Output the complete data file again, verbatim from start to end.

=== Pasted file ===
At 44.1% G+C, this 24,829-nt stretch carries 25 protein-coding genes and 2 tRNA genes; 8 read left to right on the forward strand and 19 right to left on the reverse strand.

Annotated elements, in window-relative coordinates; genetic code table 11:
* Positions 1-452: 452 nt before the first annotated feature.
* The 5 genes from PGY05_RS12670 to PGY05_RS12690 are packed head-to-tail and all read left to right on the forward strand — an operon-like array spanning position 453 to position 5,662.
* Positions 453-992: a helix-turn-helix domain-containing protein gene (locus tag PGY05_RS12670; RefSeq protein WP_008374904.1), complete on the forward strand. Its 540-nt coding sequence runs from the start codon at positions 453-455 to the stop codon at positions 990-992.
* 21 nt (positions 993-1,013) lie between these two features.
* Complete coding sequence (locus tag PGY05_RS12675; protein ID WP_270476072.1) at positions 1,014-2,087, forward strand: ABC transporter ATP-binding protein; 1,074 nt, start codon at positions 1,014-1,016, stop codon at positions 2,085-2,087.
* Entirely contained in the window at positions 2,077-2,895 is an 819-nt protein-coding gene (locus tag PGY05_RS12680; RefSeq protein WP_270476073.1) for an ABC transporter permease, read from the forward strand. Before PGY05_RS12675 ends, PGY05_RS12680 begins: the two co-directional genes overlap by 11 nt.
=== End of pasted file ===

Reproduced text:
At 44.1% G+C, this 24,829-nt stretch carries 25 protein-coding genes and 2 tRNA genes; 8 read left to right on the forward strand and 19 right to left on the reverse strand.

Annotated elements, in window-relative coordinates; genetic code table 11:
* Positions 1-452: 452 nt before the first annotated feature.
* The 5 genes from PGY05_RS12670 to PGY05_RS12690 are packed head-to-tail and all read left to right on the forward strand — an operon-like array spanning position 453 to position 5,662.
* Positions 453-992: a helix-turn-helix domain-containing protein gene (locus tag PGY05_RS12670; RefSeq protein WP_008374904.1), complete on the forward strand. Its 540-nt coding sequence runs from the start codon at positions 453-455 to the stop codon at positions 990-992.
* 21 nt (positions 993-1,013) lie between these two features.
* Complete coding sequence (locus tag PGY05_RS12675; protein ID WP_270476072.1) at positions 1,014-2,087, forward strand: ABC transporter ATP-binding protein; 1,074 nt, start codon at positions 1,014-1,016, stop codon at positions 2,085-2,087.
* Entirely contained in the window at positions 2,077-2,895 is an 819-nt protein-coding gene (locus tag PGY05_RS12680; RefSeq protein WP_270476073.1) for an ABC transporter permease, read from the forward strand. Before PGY05_RS12675 ends, PGY05_RS12680 begins: the two co-directional genes overlap by 11 nt.